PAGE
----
News & Politics

Sloth Bear at National Zoo Ate Two of Her Cubs, so Humans Are Raising the Third

Zoo employees intervened before the mother could finish off her newborn litter.

The survivor. Photograph courtesy National Zoo.

After a sloth bear at the National Zoo ate two of the three cubs she birthed on December 29, animal keepers weren’t about to let her eat the third, the zoo announced today. The surviving female cub is being raised by human hands, a decision that likely saved the young creature’s life.

The mother, Khali, ate the first cub about 20 minutes after giving birth. Although she then appeared attentive and caring toward the remaining two cubs, according to the zoo’s surveillance cameras, Khali a second cub on January 5, and distanced herself from the last cub the next day. At that point, the zoo’s staff made the decision to retrieve the last newborn bear from the exhibit and raise it by hand.

“Our team is always prepared to intervene and hand-rear a cub if it appears that a cub is not thriving,” Tony Barthel, the curator of the zoo’s Asia Trail section, says in a press release.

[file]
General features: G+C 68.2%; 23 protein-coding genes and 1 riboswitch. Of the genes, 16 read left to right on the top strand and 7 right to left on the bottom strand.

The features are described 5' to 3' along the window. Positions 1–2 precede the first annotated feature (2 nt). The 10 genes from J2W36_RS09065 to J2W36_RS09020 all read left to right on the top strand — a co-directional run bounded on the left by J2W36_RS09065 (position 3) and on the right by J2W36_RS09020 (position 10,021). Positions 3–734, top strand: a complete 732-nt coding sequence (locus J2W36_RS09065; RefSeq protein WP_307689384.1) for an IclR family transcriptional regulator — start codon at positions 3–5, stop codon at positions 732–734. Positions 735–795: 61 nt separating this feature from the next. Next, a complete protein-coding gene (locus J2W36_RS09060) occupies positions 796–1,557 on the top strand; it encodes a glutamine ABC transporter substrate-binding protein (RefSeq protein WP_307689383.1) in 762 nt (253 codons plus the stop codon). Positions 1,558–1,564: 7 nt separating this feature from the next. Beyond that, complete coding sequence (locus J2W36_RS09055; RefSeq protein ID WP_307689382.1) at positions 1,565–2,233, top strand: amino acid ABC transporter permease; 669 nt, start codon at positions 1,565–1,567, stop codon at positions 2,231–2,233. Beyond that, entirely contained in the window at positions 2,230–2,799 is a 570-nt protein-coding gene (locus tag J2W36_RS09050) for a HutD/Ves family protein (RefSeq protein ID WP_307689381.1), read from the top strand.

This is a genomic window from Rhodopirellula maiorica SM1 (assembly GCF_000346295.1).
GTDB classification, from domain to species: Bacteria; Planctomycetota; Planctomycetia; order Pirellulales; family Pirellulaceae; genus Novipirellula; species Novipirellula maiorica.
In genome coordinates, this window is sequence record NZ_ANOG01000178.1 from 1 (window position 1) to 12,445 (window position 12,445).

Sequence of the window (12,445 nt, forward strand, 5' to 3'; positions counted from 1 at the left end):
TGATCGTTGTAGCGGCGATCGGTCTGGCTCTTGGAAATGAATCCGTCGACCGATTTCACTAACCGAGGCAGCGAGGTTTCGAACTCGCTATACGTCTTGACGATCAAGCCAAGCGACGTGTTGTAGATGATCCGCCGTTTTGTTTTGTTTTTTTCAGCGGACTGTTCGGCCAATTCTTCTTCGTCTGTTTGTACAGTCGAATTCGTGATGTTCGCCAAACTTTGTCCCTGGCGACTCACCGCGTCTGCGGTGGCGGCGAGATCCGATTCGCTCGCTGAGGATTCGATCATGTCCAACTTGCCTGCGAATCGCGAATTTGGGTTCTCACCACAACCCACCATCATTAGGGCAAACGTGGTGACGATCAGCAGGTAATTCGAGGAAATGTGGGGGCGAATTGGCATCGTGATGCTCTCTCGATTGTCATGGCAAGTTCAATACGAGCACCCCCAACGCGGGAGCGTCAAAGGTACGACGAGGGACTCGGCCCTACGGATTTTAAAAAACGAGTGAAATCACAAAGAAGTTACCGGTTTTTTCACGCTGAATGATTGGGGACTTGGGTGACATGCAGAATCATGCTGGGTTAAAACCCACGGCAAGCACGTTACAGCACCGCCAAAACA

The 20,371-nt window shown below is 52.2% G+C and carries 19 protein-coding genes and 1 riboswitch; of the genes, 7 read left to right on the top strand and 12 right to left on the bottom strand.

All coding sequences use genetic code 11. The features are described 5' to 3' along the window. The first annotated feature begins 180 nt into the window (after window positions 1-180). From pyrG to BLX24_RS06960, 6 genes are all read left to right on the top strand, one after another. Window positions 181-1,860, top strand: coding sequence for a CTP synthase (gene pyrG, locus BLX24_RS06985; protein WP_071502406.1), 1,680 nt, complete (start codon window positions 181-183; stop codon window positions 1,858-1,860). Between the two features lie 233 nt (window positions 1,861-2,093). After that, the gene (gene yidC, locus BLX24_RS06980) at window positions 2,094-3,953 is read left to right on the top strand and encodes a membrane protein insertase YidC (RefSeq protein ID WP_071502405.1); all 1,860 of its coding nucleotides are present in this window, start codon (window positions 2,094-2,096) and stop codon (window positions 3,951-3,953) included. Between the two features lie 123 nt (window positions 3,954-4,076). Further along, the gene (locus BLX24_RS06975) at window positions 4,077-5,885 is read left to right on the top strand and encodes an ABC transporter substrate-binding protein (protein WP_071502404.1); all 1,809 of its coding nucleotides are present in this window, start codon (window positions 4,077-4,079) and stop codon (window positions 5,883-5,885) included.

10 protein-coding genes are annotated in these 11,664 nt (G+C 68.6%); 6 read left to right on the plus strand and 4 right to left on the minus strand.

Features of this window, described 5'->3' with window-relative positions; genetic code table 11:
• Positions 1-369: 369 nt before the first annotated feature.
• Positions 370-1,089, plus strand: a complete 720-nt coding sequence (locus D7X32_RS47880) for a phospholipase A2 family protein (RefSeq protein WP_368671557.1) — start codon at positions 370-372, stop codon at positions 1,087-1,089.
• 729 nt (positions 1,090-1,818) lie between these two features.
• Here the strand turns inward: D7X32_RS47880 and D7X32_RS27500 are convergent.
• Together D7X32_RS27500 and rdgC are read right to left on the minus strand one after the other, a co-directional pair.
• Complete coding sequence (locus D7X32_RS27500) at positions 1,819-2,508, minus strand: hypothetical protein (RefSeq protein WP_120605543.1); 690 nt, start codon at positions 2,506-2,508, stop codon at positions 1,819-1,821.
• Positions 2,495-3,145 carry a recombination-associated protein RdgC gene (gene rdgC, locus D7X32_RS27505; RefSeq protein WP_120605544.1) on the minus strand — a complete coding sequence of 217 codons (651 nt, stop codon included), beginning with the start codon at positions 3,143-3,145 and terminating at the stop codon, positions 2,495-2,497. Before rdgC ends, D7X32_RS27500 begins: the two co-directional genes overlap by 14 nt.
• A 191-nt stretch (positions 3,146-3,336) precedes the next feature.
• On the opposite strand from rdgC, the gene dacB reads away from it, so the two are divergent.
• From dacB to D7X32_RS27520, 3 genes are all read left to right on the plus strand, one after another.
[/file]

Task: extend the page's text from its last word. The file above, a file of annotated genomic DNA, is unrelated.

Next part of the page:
While a shocking development, the zoo says it is not uncommon for carnivores to ingest stillborn or even live cubs. The cubs born in December were the third time Khali has had cubs, although she raised a pair born in 2004 and did not eat either of those cubs.

The zoo says its animal keepers are with the new cub 24 hours a day, bottle feeding it, carrying it around, and playing with it in a den. The cub is believed to be the only specimen of any bear species currently being hand-raised at the National Zoo or any of its peer institutions.

The still-unnamed cub will probably not go on display until summer, but the zoo hopes to start having her interact with its other adult sloth bears over the next few months, though it may be a while before it lives side-by-side with Khali again.

Staff Writer

Benjamin Freed joined Washingtonian in August 2013 and covers politics, business, and media. He was previously the editor of DCist and has also written for Washington City Paper, the New York Times, the New Republic, Slate, and BuzzFeed. He lives in Adams Morgan.